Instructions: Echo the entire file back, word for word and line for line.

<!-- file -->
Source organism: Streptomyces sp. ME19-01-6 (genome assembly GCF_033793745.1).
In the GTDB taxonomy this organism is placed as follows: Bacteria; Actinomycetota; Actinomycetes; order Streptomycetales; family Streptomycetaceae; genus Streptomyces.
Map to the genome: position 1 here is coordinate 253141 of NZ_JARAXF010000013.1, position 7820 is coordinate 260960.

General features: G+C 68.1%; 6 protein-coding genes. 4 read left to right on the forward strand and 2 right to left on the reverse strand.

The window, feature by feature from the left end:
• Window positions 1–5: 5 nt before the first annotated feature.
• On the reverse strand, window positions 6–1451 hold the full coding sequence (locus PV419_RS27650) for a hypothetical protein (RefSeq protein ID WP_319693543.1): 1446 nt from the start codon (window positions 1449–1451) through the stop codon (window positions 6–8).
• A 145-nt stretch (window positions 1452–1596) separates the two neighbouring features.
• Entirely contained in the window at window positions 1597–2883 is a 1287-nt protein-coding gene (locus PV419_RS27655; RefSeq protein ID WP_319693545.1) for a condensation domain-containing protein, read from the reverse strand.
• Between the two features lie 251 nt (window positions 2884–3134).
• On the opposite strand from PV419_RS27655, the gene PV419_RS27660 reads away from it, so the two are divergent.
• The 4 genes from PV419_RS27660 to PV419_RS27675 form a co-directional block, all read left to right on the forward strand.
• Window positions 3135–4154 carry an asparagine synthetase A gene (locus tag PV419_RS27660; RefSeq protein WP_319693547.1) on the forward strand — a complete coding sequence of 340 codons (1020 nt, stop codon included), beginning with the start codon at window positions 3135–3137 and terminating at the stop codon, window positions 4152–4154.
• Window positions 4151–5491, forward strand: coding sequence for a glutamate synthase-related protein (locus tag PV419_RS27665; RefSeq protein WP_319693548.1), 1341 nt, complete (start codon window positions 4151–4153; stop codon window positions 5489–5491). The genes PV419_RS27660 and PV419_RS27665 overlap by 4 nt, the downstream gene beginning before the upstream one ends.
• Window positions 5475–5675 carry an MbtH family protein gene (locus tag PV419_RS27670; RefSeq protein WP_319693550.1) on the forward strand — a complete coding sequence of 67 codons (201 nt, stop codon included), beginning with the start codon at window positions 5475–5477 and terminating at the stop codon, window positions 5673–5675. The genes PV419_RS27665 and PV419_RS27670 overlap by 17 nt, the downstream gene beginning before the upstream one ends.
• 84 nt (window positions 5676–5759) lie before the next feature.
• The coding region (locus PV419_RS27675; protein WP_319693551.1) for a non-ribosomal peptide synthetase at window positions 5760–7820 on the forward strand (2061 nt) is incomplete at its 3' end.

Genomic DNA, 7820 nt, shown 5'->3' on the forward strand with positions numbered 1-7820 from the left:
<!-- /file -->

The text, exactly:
Source organism: Streptomyces sp. ME19-01-6 (genome assembly GCF_033793745.1).
In the GTDB taxonomy this organism is placed as follows: Bacteria; Actinomycetota; Actinomycetes; order Streptomycetales; family Streptomycetaceae; genus Streptomyces.
Map to the genome: position 1 here is coordinate 253141 of NZ_JARAXF010000013.1, position 7820 is coordinate 260960.

General features: G+C 68.1%; 6 protein-coding genes. 4 read left to right on the forward strand and 2 right to left on the reverse strand.

The window, feature by feature from the left end:
• Window positions 1–5: 5 nt before the first annotated feature.
• On the reverse strand, window positions 6–1451 hold the full coding sequence (locus PV419_RS27650) for a hypothetical protein (RefSeq protein ID WP_319693543.1): 1446 nt from the start codon (window positions 1449–1451) through the stop codon (window positions 6–8).
• A 145-nt stretch (window positions 1452–1596) separates the two neighbouring features.
• Entirely contained in the window at window positions 1597–2883 is a 1287-nt protein-coding gene (locus PV419_RS27655; RefSeq protein ID WP_319693545.1) for a condensation domain-containing protein, read from the reverse strand.
• Between the two features lie 251 nt (window positions 2884–3134).
• On the opposite strand from PV419_RS27655, the gene PV419_RS27660 reads away from it, so the two are divergent.
• The 4 genes from PV419_RS27660 to PV419_RS27675 form a co-directional block, all read left to right on the forward strand.
• Window positions 3135–4154 carry an asparagine synthetase A gene (locus tag PV419_RS27660; RefSeq protein WP_319693547.1) on the forward strand — a complete coding sequence of 340 codons (1020 nt, stop codon included), beginning with the start codon at window positions 3135–3137 and terminating at the stop codon, window positions 4152–4154.
• Window positions 4151–5491, forward strand: coding sequence for a glutamate synthase-related protein (locus tag PV419_RS27665; RefSeq protein WP_319693548.1), 1341 nt, complete (start codon window positions 4151–4153; stop codon window positions 5489–5491). The genes PV419_RS27660 and PV419_RS27665 overlap by 4 nt, the downstream gene beginning before the upstream one ends.
• Window positions 5475–5675 carry an MbtH family protein gene (locus tag PV419_RS27670; RefSeq protein WP_319693550.1) on the forward strand — a complete coding sequence of 67 codons (201 nt, stop codon included), beginning with the start codon at window positions 5475–5477 and terminating at the stop codon, window positions 5673–5675. The genes PV419_RS27665 and PV419_RS27670 overlap by 17 nt, the downstream gene beginning before the upstream one ends.
• 84 nt (window positions 5676–5759) lie before the next feature.
• The coding region (locus PV419_RS27675; protein WP_319693551.1) for a non-ribosomal peptide synthetase at window positions 5760–7820 on the forward strand (2061 nt) is incomplete at its 3' end.

Genomic DNA, 7820 nt, shown 5'->3' on the forward strand with positions numbered 1-7820 from the left: